Tuesday, 18 December 2012

White Christmas – almost

We woke up to snow this morning. Not very much and it's a week too early for Christmas, but it's probably the only snow we'll see before the end of the year.


 Temperatures are forecast to rise slightly tomorrow and we'll be back to the familiar clouds and showers for the rest of the week.

Wednesday, 28 November 2012

Brave plants

 By the tail-end of November there's little in the garden to admire, and the relentless rain we've endured during the past week has challenged both the remaining few fall bloomers and the newly emerging winter flowers.
One of the hardiest plants has been a surprise to me because it looks so fragile and brittle. It's Bouteloua gracilis, called mosquito grass because of its odd little flowers that look like a cloud of the familiar insects. The species is a dark grey, which enhances the comparison, but mine is a new (to me at least) cultivar called 'Blonde'. It was one of those plants that you fall for and buy without having any idea of where it might look well in your garden. I tried it first near my front steps, but down below eye-level, it just didn't shine. So I moved it into my heavy cast-iron urn in the back garden, where it makes a lovely airy fountain.


It's a challenge to photograph because that airiness confuses the camera, which has difficulty focusing on it. This is the best I could manage, but I think it provides enough clarity to show how lovely this grass can look. When some rare sunshine makes all those fine stems gleam, it is truly a pretty sight.

Persicaria 'Fire Dance' is just beginning to disintegrate, but still has a few pink-chenille flowers floating above its parrakeet-green leaves. A month ago the Corylopsis behind it was furnishing a golden-yellow background, but now those leaves have fallen and the Persicaria has to rely on its own bright foliage for contrast.


Fortunately some winter flowers are starting to bloom. A few of my double primulas have big buds, while the first blooms on Hellebore 'Jacob' are already open. 'Jacob' was given to me last winter by my friend Pat who is an amazing gardener. "You'll love this plant," she told me. And I do, not least because it's blooming now, way ahead of its relatives. The only drawback I can see is that it's so low to the ground that rain splashes it with particles of dirt that are hard to remove without damaging the petals. I think I need to surround it with a bed of moss or gravel.


While I wait for more hellebores to open, there are still a few foliage effects to enjoy. Hydrangea 'Waterfall', whose coarse foliage has been slightly disappointing, is compensating with some great colour...


...almost bright enough to compete with the stems of rainbow chard in the vegetable garden.


And one of my favourite Heuchera, 'Green Spice', is showing how good a survivor it is when some of its fellows are cringing in our nasty weather.


Sunday, 11 November 2012

My new book

The big event for November has been the launch of my book A Year at Killara Farm.


 More information about it is on Harbour Publishing's website here.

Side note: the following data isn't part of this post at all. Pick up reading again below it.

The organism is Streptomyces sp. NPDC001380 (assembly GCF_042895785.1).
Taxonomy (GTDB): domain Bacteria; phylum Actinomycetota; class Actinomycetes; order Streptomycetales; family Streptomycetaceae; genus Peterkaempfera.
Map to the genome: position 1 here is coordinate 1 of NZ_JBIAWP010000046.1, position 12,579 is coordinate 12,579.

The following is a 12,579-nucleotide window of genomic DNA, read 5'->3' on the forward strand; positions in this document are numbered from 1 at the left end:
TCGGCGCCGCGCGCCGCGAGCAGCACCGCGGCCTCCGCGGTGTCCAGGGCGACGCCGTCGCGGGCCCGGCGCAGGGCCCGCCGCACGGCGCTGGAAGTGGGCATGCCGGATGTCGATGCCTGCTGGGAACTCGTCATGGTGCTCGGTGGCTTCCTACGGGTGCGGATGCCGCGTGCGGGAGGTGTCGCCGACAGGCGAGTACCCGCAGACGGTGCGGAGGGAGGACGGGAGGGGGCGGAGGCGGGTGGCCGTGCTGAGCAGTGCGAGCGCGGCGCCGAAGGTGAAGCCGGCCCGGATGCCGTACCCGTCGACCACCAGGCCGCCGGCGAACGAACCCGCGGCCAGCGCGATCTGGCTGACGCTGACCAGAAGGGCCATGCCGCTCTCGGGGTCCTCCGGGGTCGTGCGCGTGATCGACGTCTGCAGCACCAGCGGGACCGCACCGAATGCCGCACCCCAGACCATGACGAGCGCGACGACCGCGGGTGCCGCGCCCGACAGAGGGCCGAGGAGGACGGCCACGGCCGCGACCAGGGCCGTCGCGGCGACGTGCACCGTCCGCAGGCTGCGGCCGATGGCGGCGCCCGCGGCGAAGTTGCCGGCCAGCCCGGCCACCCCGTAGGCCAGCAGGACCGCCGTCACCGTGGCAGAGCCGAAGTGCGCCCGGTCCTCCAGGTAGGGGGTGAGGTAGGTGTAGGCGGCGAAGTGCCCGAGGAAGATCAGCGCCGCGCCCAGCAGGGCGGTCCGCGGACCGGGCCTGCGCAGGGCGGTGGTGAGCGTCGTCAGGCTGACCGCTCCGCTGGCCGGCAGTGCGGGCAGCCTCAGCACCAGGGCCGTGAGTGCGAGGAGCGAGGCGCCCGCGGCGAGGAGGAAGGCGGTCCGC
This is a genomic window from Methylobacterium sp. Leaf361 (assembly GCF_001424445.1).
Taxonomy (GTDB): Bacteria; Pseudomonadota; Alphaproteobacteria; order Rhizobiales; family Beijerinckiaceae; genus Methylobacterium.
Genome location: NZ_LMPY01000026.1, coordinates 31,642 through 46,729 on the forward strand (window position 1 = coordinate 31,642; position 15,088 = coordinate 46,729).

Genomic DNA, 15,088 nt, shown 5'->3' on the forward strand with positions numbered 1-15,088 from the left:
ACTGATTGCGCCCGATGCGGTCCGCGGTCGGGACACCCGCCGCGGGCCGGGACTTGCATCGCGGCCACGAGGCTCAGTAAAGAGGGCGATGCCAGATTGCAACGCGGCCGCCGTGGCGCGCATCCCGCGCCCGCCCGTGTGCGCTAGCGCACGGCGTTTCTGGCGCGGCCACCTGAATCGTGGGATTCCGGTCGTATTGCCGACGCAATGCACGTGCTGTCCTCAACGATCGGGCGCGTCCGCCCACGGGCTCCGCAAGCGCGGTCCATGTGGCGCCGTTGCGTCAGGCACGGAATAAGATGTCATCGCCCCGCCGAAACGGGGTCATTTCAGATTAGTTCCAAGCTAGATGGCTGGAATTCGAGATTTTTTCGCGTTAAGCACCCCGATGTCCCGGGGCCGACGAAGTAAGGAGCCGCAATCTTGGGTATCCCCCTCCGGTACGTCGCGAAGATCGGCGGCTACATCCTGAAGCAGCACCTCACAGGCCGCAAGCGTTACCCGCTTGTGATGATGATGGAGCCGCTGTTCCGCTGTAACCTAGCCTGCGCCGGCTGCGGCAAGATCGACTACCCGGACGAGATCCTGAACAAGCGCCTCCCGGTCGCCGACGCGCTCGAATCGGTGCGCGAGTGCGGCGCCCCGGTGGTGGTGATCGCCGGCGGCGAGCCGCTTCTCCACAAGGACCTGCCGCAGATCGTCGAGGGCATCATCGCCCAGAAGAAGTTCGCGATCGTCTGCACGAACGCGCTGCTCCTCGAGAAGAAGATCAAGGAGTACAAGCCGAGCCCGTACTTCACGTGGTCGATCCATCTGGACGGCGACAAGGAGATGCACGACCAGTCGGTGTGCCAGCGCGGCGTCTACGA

Thanks to the friends and supporters who made the evening a success. I set out to record our life on a small farm and the making of my garden there. I wanted to write the kind of book I like to read; now I just have to hope that other people like that kind of book too.

October flowers

We were away from mid-October to November, but before we left I took a couple of photos of plants that were still blooming well. The dry, sunny start to the month helped a lot to keep perennials going longer than usual.

Lobelia cardinalis 'Queen Victoria' has a brilliant red flower and contrasting purple foliage. I grow it with Salvia 'Black and Blue', whose broad green leaves and black stems are a good complement. The cobalt-blue flowers of the Salvia, not visible in the photo make a stunning combination.


The small blue flower in the background belongs to Clematis x durandii, sprawling among the leaves of a dwarf oakleaf hydrangea. Here's a better look at it, trailing over a hardy geranium:



Friday, 28 September 2012

Blue bed -Black bed

Since we moved in, I've been planning to repaint my old bed, now in our guest room, in a colour more suitable to our current decor. This is a bed I've had since I came to Canada 40 years ago. When I bought it at a Sally Ann store (for $10 if I recall correctly), it was an institutional dark brown. I painted it red, and detailed the decorative flower basket on the headboard in yellow, blue, white and green. In the '80's it got a coat of beige, and in the '90's became blue, which it has remained until now.


This time, it got a coat of black with bronze flecks,


and I picked out the headboard detail in gold.



As my tastes have changed over the decades, so has this venerable old bed.

Monday, 24 September 2012

Another room renovated

One of our tasks this summer was redoing the main floor bathroom. This is what it looked like when we moved in: simulated black marble plastic tiles with pink trim.

 

We had to act right away on the peeling back wall, so installed a not-very-expensive wraparound tub wall. It will remain for now, though at some future date I'd like to replace it. 


Two years later, after attending to more important alterations, we carried out the old vanity (a difficult job as it was heavy, constructed of very solid plywood), and stripped the plastic tiles from the drywall behind (an easy job as they practically fell off at a touch.)


Michael detached the toilet, which we moved temporarily to the back porch, then removed the linoleum tiles on the floor, the plywood beneath them and finally the fir boards below that to get down to the subfloor. 


He replaced the plywood, laid heating cable over it, 


poured self-levelling cement (the worst part of the job as it didn't self-level willingly), set the new terracotta tiles and finished with a dark-coloured grout. I put two coats of sealer on the grout.


Then I repainted the walls, we installed beadboard wainscotting, which I had already painted out in the backyard, and replaced the toilet. Our new vanity including sink and faucet was acquired from Craigslist, and suited both our colour scheme and the rustic look we were aiming for.


Our old oval mirror that we've had for many years turned out to be a good match for the vanity. We added a new curved shower rod and a half-curtain to the window in colours that matched the walls.


An inexpensive print on the wall and a bamboo etagere to hold towels completed the room.


Cooler weather in the last week gave us an opportunity to test the floor heat and find it is working well. All in all, we're pleased with the transformation.

Friday, 14 September 2012

Old is Good